Modern Warfare is just as flawed as it was upon release in 2007.
The MP5 is still shredding through frustrated opponents. Quickscoping is at peak OP, prompting many a controller throw in angst. The Helicopter killstreak is still far too accurate and devastating, while the Martyrdom perk is still doing a fine job of balancing out the typically bad player’s kill-to-death ratio. The maps are still a tedious combination of long sight lines, countless doorways and broken windows, essentially just a whole lot of clutter.
And yet, almost ten years since its initial release, Modern Warfare feels like an ageless classic.
How Did We Get Here?
Modern Warfare‘s developer, Infinity Ward, is a far cry from the studio it once was. Internal disputes led to a breakup with publisher Activision, creating a fractured development team that eventually led to the formation of Sledgehammer Games, now a series stalwart, and developer of 2017’s as-yet-unnamed Call Of Duty entry. Most of the COD4 and Modern Warfare 2 team went on to form Respawn Entertainment, which has created the fantastic Titanfall series.
While those games feel like more refined and balanced versions of modern Call Of Duty entries, you get a sense there’s plenty of Modern Warfare inspiration there. The whole sensation of having earned a Titan — and utilising it well — is akin to a Modern Warfare killstreak, even one as easily attained as the UAV.
For so many Call Of Duty sympathises, it’s becoming increasingly challenging to support and defend the franchise. I have been called a corporate warrior for having justified the launch of Call Of Duty Elite and subsequent DLC plans, despite genuinely feeling like they offered good value. It’s not the same anymore, and there’s no justifying the means of getting Modern Warfare Remastered, but having taken the plunge and returned to the game — a game that, for me personally, defined the Xbox 360’s early-generation domination — it’s been an exercise is nostalgic reflection of why Call Of Duty is where it is: how it got there, and where it’s headed.
I’ve spent close to 15 hours playing Modern Warfare Remastered‘s multiplayer since launch. I’ve played maybe three hours of Infinity Warfare‘s. Ten years is a long time in gaming, but where could we possibly have expected the franchise to go with yearly iterations? To be honest, I’m surprised Call Of Duty hasn’t evolved into a space exploration RPG. Put simply, Infinite Warfare is such a far cry from what Modern Warfare is — and what it wanted to be — that I think it’s safe to say the Call Of Duty franchise is, as we once knew it, effectively dead.
And Where Are We Going?
For all its critical acclaim, the first Modern Warfare is far from a perfect game, yet it balances its imperfections alongside some strangely real and familiar fundamentals. It’s imperfect yet brilliant. It challenges you and punishes you, making you question every.single.move, before laughing as some troll quickscopes you in what seems like a millisecond. It’s brutal yet beautiful, frustrating yet satisfying, punishing yet rewarding.
No Call Of Duty game of the past five years has even come close. This is Call Of Duty. It died a long time ago.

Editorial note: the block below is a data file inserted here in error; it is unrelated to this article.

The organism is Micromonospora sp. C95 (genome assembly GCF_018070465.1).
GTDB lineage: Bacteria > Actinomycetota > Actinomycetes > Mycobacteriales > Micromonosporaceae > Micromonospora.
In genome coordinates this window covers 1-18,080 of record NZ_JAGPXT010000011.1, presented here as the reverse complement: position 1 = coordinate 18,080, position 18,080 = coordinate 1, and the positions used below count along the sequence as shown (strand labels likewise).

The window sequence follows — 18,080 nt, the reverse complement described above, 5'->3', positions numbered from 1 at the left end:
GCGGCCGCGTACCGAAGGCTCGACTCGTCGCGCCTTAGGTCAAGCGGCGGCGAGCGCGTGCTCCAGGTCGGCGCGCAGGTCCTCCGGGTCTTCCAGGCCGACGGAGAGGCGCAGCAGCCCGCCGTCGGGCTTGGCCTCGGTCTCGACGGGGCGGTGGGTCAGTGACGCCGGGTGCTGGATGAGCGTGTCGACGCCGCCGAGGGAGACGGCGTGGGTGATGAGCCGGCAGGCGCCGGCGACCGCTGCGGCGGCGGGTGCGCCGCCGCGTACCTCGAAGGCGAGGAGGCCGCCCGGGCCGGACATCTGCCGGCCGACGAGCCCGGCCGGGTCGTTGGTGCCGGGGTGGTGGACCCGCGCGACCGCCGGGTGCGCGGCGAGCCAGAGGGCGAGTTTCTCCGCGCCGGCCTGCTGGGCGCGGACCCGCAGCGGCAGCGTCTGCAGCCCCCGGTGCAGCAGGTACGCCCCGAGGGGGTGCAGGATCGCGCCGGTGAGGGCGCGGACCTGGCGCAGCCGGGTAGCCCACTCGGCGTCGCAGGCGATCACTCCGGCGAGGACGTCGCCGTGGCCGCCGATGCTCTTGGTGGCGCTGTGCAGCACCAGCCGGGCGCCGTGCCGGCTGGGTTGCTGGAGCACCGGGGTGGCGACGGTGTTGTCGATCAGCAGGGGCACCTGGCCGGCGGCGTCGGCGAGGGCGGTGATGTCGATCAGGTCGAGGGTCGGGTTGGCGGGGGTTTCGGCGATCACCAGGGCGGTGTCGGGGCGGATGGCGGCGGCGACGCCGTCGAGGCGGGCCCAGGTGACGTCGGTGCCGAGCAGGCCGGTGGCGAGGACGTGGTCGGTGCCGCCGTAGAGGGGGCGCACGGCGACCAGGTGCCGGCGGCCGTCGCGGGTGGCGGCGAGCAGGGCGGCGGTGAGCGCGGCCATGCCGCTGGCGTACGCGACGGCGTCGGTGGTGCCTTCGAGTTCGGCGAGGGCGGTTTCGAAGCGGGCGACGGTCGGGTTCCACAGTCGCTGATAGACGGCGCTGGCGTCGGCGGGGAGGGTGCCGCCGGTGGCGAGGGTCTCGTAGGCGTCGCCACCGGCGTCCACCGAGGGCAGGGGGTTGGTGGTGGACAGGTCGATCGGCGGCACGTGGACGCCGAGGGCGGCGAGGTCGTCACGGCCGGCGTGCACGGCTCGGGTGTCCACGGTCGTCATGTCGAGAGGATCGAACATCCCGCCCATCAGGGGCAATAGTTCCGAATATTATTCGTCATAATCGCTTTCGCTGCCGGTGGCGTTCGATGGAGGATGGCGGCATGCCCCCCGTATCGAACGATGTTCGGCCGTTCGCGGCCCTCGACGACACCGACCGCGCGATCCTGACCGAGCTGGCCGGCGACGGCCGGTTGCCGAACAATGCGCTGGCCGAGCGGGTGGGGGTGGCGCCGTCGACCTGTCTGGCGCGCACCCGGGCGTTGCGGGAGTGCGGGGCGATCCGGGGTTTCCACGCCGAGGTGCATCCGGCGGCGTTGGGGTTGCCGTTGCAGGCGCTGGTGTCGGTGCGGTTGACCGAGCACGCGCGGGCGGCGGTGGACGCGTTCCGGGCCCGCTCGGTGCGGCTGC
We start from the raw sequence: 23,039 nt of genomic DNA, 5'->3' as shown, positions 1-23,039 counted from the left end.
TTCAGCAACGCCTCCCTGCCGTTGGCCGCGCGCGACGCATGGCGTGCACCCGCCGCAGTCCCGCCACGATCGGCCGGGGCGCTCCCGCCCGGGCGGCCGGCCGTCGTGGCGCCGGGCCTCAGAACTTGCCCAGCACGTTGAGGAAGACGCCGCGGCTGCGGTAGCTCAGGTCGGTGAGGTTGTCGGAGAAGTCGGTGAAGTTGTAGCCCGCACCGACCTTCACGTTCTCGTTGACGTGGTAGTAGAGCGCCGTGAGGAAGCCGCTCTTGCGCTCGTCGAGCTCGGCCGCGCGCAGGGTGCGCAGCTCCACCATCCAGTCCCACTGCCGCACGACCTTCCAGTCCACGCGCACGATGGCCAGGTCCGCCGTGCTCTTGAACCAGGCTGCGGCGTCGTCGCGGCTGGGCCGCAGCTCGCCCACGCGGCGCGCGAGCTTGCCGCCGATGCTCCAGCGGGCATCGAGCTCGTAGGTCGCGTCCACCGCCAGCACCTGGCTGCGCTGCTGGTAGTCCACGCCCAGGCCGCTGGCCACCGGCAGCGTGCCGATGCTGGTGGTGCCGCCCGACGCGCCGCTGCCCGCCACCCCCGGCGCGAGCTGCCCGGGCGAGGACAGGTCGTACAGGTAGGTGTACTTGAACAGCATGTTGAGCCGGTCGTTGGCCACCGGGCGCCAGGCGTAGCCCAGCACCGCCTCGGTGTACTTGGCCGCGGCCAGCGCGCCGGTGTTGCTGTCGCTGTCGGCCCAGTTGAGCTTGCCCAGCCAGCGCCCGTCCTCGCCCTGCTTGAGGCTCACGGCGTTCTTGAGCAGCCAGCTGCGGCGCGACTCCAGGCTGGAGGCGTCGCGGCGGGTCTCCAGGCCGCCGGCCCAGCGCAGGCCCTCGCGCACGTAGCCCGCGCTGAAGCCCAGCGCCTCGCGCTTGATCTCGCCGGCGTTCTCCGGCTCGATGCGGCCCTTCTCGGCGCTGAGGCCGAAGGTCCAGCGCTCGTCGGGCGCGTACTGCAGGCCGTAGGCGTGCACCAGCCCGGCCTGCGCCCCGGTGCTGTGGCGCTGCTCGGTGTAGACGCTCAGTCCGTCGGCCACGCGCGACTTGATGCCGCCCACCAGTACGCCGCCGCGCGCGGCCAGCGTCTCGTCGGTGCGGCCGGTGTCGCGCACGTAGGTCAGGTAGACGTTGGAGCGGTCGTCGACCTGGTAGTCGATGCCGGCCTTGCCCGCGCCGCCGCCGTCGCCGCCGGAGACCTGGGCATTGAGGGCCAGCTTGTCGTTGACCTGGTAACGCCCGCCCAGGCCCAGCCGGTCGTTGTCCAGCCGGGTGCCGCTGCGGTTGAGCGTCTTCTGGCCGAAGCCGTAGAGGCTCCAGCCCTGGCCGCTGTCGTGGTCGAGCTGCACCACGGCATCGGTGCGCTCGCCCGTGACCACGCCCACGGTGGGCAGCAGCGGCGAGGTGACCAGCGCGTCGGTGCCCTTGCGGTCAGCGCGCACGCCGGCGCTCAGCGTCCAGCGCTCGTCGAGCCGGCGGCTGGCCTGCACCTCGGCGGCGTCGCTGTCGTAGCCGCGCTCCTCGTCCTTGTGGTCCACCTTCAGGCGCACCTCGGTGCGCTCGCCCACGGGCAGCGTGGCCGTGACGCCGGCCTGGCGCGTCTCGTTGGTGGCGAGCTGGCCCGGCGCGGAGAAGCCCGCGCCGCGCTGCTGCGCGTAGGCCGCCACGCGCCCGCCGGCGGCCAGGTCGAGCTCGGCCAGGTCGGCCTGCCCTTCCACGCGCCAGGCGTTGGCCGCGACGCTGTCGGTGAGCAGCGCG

There is no jetpack-boosting, no wall-running, no EMP grenades, and certainly no anti-gravity action. It’s basic. Plain Jane. And proud. There are three killstreaks and a handful of perks, and don’t expect to go running around dragging a camper-van full of equipment and additional primary weapons. I get it: Call Of Duty had to go somewhere after CoD4, but nothing about Infinite Warfare gives it a hall pass to make up for map design, balancing or spawning issues. That’s because nothing else about it balances out those issues in the same way Modern Warfare fundamentally balances out its own.
Through A Green Lens
Maybe the problem here is that, because I have such fond memories of the game, I’ve been blinded. Maybe that is the case. But getting shredded in Modern Warfare Remastered doesn’t make me feel the same way as it does when I get smashed in Infinite Warfare. That’s because in the latter, the game doesn’t care to make you feel insignificant. It doesn’t care to make you feel significant, either: it’s just a meat market, constantly spawning new soldiers over and over and over again.
In Modern Warfare, it’s almost like there are no second chances. There is coming back from a deficit, sure, but you’re not going into a long-range battle with a quickscoper when you’re packing a M16A4, even with its range and damage. So what are you going to do? You’re going to go around and flank them, because you know they’re sticking to the cause. You know that if you just get close enough, if you can get there without being spotted, you might be within a chance.
Of course, you need to cross that trench, make your way through that building, climb through some windows, avoid the open paddock, all the while avoiding the overpowered helicopter floating above. Don’t you just love that? Isn’t it exhilarating, running through that paddock, knowing you could be sniped at any moment? Nothing in recent Call Of Duty entries even compares.
Long Live COD4
Some of its weapons are overpowered. Some of its perks stink. Some of its maps are just cluttered messes of fractured buildings and sniper paradises. Evidently, this was a game made to be imperfect.
Modern Warfare is still flawed in the same way it was in 2007, but it’s a reflection of the impurity of battle that makes it an ageless classic, and leaves its modern counterparts floating in space without a cause.